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  Classical Editor Rob Barnett    


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Nickolai MYASKOVSKY (1881-1950)
Symphony No. 24 in F Minor, Op. 63 (1943) [35:08]
Symphony No. 25 in D flat Major, Op. 25 (1947) [30:58]
Moscow Philharmonic Orchestra/Dmitri Yablonsky
Recorded at the Radio House, Moscow, on 18, 22 and 23 October, 2000 DDD
NAXOS 8.555376 [66:07]


Imposed discovery is probably the greatest benefit to being a music critic. Were it not for the numerous discs that come across my desk that I am obligated by my agreement with this web site to listen to and review, I dare say that there would still be a great deal of music with which I would never have taken the personal time to become acquainted. The music of Nikolai Myaskovsky is one such case, and for the record, I have found yet another treasure trove of splendid music. I encourage you the reader to explore it alongside me.

A prolific composer, Myaskovsky was born near Warsaw of Russian military parentage in 1881. A relative latecomer to compositional study, he entered the St. Petersburg conservatory at the age of twenty-five, where he was the student of Liadov and Rimsky-Korsakov. Amongst his fellow students was a young Sergei Prokofiev, ten years Myaskovsky’s junior. He graduated in 1911, but the auspicious beginning to his musical career was interrupted when he was forced to join the military during the First World War. The trauma he suffered during that conflict was to affect him for the rest of his life.

Never an ultra-modernist, his compositional style lies somewhere between the late Russian romantics and that of his fellow student, Prokofiev. The Symphony number 24 was written in memory of Vladimir Derzanovsky, a prominent musicologist and publisher, and a close friend. Like most of his Soviet colleagues, he had been evacuated during the Second World War, and news of his friend’s death reached him some time after the fact. When he was allowed in 1943 to return to Moscow, he began sketching the symphony, only to learn of the death of Rachmaninoff, another of his major influences, shortly after composition had begun.

There is a certain sense of melancholy about the work, however, it is far from a dirge. Rather, it seems more a solemn affirmation of the lives of his departed friends. Complete with a goodly battery of percussion and instruments, and a number of solid brass fanfares, this work is serious, but not depressing. It has a sweep and grandeur about it, but these elements are held perfectly in check by the taut structure of the movements. Never saying more than is necessary, Myaskovsky adheres mostly to traditional formal structures.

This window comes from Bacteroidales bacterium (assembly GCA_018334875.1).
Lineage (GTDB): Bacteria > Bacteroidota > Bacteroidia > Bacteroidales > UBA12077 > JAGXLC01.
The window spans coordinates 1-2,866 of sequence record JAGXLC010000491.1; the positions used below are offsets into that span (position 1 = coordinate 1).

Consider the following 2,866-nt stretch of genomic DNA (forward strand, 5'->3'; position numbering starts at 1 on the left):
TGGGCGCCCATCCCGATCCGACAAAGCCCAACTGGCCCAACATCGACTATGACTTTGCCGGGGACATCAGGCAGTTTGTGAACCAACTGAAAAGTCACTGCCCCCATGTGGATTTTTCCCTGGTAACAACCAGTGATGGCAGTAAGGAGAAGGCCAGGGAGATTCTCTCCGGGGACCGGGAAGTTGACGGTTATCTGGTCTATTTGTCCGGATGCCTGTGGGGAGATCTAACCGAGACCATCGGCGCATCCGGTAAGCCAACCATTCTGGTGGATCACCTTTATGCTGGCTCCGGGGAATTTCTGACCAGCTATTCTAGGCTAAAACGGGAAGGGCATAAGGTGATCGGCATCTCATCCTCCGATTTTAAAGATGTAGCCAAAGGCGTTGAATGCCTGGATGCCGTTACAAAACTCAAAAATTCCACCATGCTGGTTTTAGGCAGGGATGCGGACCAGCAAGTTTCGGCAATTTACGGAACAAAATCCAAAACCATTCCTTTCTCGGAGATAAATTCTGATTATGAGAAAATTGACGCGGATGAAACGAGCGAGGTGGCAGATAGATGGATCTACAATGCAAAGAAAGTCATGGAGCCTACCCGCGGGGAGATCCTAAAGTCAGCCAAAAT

The playing is of the first order, although there might be the occasional over-blowing by the brass and winds with which a purist may quibble. On the whole though, maestro Yablonsky delivers well-honed performances with just the right combination of abandon and restraint. The Twenty-Fifth Symphony is a good deal more melodic and atmospheric, and dare I use such a trite term, pretty. Opening with a set of variations on a typically Russian theme as opposed to the more traditional sonata form, this work was seen by the Soviet authorities as an "epic portrayal of the Fatherland." (That is quoting the program notes, but am I not mistaken that the Russians refer to their home as the motherland?)

In summation, I find it a crime that the music of this fine composer continues to lie around in relative obscurity. It deserves a more prominent place in the concert hall, and I encourage the audience of listeners here to expand their horizons by learning of Myaskovsky’s music.

Sound quality is of the first order, and the program notes are informative and well written. Recommended very highly.

Kevin Sutton

see also reviews by Rob Barnett and Jonathan Woolf

 



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